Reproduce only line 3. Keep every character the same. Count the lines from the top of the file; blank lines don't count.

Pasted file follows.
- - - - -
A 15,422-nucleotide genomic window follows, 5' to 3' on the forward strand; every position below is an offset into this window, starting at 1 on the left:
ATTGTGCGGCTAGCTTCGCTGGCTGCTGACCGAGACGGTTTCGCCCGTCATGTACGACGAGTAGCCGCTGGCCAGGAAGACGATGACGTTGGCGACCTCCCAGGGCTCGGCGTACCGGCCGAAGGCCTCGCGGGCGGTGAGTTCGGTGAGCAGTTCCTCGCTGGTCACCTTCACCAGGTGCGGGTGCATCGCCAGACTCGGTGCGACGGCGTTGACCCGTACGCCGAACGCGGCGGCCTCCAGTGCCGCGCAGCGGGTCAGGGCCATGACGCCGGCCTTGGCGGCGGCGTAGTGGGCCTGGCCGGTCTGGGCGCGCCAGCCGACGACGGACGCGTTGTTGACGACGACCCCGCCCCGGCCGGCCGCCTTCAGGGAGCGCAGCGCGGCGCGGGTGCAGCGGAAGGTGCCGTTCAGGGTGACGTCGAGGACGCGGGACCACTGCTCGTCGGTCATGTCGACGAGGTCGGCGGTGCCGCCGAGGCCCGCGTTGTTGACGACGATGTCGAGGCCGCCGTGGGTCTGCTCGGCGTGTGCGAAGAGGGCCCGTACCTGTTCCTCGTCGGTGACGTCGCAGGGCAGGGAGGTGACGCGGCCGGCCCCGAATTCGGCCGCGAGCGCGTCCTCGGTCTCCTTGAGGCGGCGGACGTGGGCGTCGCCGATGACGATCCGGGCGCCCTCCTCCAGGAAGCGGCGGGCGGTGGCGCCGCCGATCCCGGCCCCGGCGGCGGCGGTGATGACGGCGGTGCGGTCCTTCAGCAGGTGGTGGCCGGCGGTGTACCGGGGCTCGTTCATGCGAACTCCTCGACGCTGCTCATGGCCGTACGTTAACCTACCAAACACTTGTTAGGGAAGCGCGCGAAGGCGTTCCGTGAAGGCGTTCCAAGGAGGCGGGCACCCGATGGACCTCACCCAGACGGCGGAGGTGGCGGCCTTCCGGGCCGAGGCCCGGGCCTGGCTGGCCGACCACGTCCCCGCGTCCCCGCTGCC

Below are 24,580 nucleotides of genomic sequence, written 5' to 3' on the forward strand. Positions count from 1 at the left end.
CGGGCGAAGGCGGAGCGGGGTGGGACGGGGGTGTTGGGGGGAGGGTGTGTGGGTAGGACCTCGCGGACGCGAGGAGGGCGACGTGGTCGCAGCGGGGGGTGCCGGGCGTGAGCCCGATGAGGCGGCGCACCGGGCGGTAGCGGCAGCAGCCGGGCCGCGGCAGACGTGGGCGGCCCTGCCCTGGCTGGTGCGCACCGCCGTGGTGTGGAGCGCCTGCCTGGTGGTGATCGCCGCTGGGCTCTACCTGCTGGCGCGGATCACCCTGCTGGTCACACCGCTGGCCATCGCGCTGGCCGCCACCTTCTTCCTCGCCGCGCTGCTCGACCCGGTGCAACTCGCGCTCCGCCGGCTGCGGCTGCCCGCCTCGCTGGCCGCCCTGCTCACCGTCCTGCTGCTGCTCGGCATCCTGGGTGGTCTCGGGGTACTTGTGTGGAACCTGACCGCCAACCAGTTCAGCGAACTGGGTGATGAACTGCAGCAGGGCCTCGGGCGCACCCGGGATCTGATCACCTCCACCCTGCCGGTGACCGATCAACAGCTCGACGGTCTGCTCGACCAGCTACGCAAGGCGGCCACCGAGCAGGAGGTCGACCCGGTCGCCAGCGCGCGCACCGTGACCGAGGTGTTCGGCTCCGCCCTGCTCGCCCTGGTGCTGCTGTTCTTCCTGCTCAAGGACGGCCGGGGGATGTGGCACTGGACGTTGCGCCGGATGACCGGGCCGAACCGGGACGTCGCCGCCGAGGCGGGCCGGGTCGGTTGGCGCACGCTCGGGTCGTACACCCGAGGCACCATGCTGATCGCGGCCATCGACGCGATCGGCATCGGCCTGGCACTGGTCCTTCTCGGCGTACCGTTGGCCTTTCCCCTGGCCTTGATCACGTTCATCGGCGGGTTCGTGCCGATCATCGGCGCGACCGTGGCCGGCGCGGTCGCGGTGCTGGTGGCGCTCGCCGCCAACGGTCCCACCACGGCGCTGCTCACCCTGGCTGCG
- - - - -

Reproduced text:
Below are 24,580 nucleotides of genomic sequence, written 5' to 3' on the forward strand. Positions count from 1 at the left end.